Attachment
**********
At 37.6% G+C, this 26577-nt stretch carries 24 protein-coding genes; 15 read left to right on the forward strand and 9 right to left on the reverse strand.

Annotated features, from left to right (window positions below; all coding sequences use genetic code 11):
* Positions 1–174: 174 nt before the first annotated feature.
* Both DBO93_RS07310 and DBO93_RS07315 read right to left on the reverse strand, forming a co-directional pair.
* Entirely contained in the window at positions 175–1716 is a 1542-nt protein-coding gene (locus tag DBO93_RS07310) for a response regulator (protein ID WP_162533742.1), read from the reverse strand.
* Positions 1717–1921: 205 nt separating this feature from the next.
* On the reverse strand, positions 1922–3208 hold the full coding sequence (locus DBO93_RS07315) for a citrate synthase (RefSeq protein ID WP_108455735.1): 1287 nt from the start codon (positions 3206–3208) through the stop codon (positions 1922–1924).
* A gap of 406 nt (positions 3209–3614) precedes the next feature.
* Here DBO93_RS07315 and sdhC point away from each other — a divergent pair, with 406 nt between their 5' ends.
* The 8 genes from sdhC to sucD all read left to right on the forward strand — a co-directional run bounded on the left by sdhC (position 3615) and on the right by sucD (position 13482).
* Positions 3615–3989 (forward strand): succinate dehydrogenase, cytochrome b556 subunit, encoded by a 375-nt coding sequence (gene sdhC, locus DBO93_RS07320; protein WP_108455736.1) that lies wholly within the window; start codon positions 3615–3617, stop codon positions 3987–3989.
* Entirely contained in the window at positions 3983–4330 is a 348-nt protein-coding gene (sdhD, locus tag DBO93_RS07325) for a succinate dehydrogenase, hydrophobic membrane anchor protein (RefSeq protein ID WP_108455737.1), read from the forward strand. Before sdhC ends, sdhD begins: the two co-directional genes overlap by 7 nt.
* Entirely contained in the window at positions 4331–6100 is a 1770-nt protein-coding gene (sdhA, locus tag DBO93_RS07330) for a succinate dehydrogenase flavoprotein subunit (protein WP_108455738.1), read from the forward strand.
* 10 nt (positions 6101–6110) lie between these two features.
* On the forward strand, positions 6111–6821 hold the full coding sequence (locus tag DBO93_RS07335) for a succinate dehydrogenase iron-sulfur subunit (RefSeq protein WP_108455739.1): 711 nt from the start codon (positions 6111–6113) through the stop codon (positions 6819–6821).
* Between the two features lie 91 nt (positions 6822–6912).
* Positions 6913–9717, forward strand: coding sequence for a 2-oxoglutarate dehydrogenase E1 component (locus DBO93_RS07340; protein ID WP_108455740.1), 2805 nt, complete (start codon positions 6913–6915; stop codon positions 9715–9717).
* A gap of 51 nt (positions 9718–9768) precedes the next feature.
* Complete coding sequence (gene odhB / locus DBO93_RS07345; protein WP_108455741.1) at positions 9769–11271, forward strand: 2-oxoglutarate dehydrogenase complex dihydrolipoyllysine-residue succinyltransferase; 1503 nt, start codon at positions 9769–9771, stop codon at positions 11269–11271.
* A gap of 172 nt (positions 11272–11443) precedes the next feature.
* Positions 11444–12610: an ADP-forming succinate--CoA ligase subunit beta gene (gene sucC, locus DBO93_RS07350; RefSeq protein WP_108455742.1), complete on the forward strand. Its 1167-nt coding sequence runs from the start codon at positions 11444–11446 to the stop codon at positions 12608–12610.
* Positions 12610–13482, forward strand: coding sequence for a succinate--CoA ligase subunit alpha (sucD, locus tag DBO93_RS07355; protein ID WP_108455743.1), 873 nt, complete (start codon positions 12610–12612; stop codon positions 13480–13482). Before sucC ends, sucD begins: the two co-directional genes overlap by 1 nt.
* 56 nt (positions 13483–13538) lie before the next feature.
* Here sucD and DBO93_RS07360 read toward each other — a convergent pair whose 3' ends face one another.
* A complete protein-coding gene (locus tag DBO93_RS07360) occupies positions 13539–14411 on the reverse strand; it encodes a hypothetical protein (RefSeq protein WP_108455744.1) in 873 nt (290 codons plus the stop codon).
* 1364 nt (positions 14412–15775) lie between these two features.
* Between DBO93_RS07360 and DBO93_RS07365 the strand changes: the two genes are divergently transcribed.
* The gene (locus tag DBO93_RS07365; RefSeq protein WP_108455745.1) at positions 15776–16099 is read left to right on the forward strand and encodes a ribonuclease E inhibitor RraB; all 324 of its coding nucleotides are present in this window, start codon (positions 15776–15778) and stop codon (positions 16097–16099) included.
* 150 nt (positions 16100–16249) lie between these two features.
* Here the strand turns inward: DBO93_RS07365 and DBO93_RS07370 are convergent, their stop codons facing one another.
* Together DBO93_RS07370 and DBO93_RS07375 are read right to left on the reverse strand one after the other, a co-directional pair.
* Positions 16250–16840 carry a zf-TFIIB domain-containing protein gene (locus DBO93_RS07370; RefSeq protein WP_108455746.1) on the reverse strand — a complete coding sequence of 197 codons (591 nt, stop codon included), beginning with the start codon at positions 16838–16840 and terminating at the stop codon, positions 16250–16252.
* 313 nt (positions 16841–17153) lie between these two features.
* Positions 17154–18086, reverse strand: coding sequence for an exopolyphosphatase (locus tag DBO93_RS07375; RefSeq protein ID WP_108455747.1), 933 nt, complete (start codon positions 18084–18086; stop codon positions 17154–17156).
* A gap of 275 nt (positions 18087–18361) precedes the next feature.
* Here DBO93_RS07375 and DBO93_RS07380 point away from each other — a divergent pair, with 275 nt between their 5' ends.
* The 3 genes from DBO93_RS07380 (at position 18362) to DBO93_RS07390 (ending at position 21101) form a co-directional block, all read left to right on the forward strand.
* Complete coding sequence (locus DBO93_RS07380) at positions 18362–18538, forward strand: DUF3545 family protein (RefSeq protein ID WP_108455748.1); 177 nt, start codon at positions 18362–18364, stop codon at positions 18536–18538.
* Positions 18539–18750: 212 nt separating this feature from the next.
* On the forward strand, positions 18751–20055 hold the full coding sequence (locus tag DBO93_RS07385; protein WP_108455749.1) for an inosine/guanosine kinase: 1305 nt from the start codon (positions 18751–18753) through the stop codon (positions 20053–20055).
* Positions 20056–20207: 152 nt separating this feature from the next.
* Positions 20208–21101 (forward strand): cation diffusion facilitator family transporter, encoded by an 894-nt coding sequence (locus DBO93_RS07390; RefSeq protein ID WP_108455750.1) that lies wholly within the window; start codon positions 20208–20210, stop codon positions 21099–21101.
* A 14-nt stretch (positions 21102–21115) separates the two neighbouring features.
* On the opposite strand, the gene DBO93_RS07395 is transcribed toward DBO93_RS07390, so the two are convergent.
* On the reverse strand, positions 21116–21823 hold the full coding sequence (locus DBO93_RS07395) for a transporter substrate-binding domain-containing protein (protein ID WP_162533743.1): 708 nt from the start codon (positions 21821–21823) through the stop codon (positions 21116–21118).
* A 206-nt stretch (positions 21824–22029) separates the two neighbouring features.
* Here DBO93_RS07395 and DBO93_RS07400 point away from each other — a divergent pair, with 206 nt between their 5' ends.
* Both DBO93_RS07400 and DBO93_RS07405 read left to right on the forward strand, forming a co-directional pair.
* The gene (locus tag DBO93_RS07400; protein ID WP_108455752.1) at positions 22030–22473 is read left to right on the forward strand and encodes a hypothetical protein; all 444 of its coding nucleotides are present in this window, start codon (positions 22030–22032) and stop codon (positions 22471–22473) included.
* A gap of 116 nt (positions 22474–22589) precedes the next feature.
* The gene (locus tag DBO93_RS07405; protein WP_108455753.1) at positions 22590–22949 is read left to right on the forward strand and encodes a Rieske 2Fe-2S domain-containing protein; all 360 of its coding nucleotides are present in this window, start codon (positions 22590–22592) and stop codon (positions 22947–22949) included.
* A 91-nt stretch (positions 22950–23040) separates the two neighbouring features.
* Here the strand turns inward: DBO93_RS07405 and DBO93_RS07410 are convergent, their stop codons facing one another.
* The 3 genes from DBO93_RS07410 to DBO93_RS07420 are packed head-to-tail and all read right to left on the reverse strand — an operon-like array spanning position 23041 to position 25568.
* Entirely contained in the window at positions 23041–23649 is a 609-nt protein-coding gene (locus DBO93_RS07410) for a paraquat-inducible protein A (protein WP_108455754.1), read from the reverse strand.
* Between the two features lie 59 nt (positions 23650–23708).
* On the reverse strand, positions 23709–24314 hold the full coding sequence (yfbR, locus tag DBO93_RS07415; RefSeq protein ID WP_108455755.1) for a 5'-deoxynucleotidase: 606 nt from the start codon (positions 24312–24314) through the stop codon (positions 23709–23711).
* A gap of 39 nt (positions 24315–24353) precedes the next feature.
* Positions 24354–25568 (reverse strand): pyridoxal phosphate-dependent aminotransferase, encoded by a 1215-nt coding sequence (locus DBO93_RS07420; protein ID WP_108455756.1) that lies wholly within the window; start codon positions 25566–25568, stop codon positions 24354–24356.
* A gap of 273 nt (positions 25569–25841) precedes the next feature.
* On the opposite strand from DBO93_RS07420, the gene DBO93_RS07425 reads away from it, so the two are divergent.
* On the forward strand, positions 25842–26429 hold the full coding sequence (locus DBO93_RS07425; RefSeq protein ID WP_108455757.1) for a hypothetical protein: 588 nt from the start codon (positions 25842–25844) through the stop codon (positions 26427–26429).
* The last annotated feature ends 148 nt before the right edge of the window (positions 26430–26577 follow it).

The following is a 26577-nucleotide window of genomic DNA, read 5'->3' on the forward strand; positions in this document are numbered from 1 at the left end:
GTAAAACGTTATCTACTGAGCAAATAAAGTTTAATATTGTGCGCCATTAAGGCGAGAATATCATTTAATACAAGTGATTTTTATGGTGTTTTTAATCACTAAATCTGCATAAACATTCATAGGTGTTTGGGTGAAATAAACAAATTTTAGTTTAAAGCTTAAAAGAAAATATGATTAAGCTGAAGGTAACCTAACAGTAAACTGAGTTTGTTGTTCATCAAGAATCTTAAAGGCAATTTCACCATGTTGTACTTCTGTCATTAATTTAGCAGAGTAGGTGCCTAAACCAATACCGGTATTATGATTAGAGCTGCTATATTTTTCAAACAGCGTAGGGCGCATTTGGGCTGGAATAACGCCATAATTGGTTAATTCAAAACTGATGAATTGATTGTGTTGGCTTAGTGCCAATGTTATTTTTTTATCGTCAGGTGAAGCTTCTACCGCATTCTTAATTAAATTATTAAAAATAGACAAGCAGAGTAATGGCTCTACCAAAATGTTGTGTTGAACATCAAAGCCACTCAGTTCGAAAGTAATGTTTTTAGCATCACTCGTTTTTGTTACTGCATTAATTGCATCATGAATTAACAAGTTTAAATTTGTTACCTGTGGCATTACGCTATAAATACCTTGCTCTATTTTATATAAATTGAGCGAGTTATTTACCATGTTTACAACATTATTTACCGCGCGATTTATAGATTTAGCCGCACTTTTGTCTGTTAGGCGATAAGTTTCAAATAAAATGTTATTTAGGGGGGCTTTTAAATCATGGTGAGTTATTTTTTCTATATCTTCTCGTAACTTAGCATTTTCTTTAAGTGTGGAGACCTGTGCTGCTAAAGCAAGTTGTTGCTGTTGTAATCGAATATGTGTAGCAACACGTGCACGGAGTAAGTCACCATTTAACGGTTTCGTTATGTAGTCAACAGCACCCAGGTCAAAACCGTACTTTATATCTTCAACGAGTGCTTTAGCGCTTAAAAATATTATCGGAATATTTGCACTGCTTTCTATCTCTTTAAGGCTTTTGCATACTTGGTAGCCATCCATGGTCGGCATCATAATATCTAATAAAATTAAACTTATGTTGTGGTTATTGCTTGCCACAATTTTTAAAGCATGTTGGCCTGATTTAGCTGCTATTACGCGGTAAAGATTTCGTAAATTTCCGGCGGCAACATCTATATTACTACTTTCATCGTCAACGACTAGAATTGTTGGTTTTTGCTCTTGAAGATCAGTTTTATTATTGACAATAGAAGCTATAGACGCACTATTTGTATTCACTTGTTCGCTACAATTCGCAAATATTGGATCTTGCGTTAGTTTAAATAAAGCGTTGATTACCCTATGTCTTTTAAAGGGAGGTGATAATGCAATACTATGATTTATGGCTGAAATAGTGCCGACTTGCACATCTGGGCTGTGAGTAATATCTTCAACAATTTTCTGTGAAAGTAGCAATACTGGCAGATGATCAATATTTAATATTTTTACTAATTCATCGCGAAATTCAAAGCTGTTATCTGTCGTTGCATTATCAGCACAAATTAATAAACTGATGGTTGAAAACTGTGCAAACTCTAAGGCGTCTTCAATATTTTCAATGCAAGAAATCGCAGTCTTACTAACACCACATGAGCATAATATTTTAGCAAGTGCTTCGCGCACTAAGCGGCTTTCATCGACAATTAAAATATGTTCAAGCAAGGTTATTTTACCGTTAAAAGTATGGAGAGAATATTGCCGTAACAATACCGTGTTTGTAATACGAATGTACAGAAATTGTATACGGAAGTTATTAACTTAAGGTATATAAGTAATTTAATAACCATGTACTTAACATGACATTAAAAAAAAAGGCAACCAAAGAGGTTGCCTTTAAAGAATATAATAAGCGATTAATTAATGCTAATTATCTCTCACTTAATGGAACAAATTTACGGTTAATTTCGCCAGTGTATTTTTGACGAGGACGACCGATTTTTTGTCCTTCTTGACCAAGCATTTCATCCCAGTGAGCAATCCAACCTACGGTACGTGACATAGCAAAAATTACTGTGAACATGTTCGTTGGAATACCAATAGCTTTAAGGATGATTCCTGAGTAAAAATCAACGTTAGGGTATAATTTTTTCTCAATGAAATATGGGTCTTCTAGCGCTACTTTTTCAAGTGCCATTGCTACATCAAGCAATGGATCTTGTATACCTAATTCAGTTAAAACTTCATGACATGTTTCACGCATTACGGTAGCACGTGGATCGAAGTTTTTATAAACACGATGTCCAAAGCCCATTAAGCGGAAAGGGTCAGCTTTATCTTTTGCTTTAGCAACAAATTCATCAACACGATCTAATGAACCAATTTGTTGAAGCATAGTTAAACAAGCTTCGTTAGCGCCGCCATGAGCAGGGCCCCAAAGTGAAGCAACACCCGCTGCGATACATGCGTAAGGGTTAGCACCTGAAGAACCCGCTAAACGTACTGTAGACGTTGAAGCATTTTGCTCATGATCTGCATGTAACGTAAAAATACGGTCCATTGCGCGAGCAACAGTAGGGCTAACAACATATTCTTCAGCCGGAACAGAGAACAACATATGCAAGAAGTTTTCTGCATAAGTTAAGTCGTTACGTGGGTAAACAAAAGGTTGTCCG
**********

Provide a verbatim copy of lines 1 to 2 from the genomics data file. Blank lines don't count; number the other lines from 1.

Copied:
At 37.6% G+C, this 26577-nt stretch carries 24 protein-coding genes; 15 read left to right on the forward strand and 9 right to left on the reverse strand.

Annotated features, from left to right (window positions below; all coding sequences use genetic code 11):